Up a dusty road I go. Between worn houses and small shops, where dogs and cats are everywhere. They play, they eat and sometimes they look like they have left this world. I clench my fists hard around the handles, the road is bumpy and so is the ride. Behind us we leave a cloud of dirt, me, the driver and the ‘moto’. Before long I can see hilltops surrounding the little village and within a blink of an eye I can see the football field which has become a synonym for reward for these children. Just above it is our little school, all blue on the outside, full of life on the inside. We turn the corner, pass the field and we are almost there. I know what is coming and I smile. Those little feet speeding up as they see me getting off the motorbike, smile on their faces. They shout ‘teacher, teacher!!!’ and I got nothing to do but surrender to these beautiful little humans who show such joy at seeing a stranger who’s there to spend time with them. I hardly get off the bike before I am overwhelmed with hugs and kisses, those small hands squeezing me hard. It has become my favourite part of the day, this heartwarming greeting.
I have arrived at Colombia Sin Fronteras, a small charity run school in a poor, struggling community outside of Santa Marta on the caribbean coast of Colombia. The foundation was set up to encourage the children that live here to come to school and learn what so many other kids the same age already know. These children haven been dealt some bad cards so early in their lives and sadly this community don’t have a lot to offer the them. Most of the children live in crammed small houses with parents, siblings and extended family members. Some are raised by other relatives because they don’t have parents who are able to take care of them. Moreover too many of these children don’t have an adult role model to teach them right from wrong and the values of life that we see as an inseparable part of learning as we grow up. Thus their prospects without a proper education are by no means pointing in a positive direction.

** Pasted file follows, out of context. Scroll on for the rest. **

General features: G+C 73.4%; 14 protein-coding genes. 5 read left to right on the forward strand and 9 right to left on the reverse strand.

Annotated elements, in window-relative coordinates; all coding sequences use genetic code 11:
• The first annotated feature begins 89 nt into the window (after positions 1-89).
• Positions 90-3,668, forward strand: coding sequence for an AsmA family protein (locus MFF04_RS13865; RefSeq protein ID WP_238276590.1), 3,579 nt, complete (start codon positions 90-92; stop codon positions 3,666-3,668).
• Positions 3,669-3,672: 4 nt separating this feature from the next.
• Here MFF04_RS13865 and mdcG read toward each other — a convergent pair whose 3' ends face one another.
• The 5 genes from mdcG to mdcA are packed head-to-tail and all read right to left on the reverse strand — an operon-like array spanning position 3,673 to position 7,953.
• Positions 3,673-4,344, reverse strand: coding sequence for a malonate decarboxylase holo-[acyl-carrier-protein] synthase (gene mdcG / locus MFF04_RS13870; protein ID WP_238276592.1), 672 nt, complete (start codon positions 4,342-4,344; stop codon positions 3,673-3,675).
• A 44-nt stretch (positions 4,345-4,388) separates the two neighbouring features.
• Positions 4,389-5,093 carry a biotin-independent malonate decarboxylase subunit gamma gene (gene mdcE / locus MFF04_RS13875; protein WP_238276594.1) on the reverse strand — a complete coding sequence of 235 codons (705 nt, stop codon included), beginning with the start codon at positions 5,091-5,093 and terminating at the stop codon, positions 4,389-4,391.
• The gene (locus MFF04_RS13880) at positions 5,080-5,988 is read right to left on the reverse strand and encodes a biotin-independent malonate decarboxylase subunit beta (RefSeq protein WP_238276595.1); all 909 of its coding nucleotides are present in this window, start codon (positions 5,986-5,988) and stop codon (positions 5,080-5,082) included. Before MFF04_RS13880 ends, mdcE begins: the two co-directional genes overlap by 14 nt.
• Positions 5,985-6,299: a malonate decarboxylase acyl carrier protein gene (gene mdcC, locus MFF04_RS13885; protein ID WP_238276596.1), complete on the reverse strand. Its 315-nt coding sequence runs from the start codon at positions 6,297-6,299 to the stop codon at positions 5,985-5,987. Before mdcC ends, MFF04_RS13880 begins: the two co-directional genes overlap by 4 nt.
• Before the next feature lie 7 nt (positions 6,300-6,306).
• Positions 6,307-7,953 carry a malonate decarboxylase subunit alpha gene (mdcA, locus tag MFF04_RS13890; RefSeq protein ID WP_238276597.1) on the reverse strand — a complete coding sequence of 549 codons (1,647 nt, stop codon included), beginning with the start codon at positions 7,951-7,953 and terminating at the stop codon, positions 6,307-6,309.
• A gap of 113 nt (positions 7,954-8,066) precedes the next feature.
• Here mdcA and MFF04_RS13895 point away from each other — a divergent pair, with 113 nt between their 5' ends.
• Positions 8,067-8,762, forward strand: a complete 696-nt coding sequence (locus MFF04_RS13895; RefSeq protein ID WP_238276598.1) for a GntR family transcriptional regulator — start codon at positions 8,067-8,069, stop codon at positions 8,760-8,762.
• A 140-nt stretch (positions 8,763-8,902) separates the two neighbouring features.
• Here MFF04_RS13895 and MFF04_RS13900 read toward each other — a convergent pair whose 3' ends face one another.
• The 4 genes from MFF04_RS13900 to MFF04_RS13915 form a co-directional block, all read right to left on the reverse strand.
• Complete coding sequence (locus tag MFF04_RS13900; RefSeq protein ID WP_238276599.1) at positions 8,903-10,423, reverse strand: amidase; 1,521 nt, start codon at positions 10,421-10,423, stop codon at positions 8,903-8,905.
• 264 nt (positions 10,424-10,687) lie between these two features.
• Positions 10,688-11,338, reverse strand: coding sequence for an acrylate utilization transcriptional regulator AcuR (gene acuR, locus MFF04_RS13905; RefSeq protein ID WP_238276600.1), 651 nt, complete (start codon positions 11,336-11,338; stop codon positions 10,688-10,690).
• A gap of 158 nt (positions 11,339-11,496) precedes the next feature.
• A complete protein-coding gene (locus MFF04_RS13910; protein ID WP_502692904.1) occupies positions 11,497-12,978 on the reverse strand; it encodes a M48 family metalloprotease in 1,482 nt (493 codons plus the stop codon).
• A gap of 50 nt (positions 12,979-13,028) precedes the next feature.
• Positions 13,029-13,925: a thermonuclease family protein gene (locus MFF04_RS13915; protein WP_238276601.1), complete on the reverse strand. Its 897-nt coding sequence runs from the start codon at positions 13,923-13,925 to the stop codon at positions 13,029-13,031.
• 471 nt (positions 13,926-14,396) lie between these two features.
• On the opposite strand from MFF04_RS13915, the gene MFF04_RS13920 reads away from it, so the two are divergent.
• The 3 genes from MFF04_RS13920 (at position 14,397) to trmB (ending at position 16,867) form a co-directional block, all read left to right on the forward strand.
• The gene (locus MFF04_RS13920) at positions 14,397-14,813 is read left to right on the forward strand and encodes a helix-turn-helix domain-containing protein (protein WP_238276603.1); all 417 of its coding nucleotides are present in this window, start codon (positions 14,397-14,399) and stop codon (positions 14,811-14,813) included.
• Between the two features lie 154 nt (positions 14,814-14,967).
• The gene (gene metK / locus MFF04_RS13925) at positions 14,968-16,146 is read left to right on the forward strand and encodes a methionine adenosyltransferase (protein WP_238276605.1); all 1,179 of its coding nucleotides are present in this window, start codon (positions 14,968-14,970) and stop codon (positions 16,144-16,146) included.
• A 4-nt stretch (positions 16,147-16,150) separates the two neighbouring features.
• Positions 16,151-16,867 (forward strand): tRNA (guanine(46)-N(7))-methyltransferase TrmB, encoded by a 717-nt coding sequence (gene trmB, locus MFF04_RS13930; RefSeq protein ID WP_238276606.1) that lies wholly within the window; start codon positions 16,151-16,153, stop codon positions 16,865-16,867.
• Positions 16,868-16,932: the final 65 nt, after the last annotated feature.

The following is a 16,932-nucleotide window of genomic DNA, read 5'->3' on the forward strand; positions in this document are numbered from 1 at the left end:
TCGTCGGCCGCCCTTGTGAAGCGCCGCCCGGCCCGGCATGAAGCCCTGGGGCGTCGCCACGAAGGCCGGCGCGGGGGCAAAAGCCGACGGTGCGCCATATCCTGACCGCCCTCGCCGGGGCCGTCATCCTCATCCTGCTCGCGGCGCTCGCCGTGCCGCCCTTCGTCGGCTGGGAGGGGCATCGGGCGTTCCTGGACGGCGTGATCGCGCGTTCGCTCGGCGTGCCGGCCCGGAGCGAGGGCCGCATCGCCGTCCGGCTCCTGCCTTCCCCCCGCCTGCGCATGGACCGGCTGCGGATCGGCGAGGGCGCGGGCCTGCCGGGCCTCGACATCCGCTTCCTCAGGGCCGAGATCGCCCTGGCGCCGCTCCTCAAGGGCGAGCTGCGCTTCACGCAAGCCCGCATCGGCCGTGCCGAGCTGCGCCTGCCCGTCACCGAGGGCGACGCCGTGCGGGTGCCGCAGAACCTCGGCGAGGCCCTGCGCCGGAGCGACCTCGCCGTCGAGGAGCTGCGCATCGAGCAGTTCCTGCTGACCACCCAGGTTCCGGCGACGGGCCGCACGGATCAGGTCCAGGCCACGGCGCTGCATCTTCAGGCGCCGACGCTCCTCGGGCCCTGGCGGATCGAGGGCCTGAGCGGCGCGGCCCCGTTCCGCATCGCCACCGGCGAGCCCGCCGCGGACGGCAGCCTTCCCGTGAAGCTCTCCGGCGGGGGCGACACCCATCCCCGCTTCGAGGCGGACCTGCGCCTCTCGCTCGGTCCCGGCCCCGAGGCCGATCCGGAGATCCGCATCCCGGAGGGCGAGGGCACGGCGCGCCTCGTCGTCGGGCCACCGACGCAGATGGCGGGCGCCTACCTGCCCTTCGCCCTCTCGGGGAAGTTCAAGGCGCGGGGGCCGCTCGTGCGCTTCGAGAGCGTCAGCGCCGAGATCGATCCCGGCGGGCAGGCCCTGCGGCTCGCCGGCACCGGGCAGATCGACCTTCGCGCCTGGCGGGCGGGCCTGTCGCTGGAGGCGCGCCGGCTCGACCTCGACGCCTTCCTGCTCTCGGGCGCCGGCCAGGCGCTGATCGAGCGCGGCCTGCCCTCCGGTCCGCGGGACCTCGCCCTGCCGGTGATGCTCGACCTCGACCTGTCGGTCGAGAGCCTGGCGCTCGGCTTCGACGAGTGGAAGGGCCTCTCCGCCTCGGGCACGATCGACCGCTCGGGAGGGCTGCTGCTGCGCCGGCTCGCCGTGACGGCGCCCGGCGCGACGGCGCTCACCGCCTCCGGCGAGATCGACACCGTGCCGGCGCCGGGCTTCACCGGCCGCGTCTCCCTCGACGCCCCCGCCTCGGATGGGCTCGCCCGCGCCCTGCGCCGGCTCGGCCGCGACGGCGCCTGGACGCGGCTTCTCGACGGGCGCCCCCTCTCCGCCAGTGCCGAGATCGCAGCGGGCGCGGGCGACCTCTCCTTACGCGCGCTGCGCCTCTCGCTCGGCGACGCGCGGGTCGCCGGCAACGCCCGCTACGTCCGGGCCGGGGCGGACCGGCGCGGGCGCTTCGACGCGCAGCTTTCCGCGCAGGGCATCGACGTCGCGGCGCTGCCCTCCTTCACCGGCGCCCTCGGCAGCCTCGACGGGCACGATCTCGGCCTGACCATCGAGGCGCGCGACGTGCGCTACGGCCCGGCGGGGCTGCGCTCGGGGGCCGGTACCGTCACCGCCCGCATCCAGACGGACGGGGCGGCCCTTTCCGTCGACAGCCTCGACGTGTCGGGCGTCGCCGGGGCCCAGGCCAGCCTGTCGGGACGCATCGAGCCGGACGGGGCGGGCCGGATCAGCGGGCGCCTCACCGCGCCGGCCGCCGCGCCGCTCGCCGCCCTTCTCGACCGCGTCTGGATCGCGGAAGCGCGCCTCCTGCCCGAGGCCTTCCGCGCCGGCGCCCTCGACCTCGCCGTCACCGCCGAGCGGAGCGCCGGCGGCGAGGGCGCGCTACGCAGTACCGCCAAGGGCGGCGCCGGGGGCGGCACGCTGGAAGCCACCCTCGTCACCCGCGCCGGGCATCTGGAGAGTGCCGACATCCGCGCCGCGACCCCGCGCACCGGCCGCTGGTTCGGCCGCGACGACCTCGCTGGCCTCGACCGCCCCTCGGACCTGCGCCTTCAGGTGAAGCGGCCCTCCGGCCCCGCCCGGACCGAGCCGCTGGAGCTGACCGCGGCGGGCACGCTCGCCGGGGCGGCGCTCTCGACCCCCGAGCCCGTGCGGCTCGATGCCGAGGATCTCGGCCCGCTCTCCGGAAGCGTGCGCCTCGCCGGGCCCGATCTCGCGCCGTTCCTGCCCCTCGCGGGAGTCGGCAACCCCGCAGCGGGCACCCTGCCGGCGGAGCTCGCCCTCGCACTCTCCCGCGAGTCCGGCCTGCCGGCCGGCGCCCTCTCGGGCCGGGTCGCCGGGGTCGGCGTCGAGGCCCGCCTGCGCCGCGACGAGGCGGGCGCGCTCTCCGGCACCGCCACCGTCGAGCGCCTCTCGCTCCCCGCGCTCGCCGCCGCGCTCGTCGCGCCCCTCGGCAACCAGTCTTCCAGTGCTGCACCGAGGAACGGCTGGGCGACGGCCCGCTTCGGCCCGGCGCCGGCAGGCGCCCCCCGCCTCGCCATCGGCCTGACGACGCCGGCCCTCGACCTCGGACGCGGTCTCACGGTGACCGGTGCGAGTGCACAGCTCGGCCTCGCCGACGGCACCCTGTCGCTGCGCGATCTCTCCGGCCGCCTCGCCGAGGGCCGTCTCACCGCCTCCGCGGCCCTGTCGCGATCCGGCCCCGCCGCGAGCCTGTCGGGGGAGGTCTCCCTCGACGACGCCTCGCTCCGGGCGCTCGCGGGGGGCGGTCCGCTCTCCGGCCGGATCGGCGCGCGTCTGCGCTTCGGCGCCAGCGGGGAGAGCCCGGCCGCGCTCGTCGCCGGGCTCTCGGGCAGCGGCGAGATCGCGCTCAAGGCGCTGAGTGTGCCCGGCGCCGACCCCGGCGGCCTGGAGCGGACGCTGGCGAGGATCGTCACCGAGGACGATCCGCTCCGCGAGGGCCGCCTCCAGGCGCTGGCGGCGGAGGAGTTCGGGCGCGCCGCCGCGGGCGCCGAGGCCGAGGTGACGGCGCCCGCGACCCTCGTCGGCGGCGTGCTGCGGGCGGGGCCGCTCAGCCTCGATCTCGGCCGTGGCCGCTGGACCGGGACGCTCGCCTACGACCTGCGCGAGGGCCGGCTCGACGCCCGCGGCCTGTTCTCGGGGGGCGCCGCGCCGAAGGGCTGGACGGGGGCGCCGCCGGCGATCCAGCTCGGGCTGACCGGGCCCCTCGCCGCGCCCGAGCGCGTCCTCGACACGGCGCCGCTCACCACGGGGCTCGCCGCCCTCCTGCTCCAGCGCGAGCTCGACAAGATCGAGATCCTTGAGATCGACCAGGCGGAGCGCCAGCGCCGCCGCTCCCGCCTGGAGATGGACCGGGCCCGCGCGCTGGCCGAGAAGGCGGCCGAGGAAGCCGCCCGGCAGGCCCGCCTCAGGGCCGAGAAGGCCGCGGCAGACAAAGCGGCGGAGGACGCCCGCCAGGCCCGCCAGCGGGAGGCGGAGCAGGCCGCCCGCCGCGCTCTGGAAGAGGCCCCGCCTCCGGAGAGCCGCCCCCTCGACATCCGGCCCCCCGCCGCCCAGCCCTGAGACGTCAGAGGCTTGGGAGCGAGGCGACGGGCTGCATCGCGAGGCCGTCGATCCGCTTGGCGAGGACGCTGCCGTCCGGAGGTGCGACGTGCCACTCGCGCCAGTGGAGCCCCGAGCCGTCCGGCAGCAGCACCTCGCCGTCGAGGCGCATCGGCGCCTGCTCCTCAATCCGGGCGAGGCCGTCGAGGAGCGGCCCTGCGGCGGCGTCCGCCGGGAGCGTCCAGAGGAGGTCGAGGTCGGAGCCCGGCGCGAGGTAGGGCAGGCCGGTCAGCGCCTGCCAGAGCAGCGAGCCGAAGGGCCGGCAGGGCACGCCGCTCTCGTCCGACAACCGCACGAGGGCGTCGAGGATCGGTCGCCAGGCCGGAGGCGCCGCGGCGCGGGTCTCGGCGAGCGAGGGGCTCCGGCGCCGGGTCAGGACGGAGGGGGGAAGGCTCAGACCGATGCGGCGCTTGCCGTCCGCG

Even though they attend state run schools in the morning they are still not getting the help and education they need to progress accordingly to other children. And that’s where Colombia Sin Fronteras (Colombia Without Borders) comes in. Together with Libia, the brain behind it all, the volunteers try and teach the kids the skills they need to hopefully break free from a badly educated community and to blossom and become young, intelligent adults who will have the opportunity to do something good with their lives.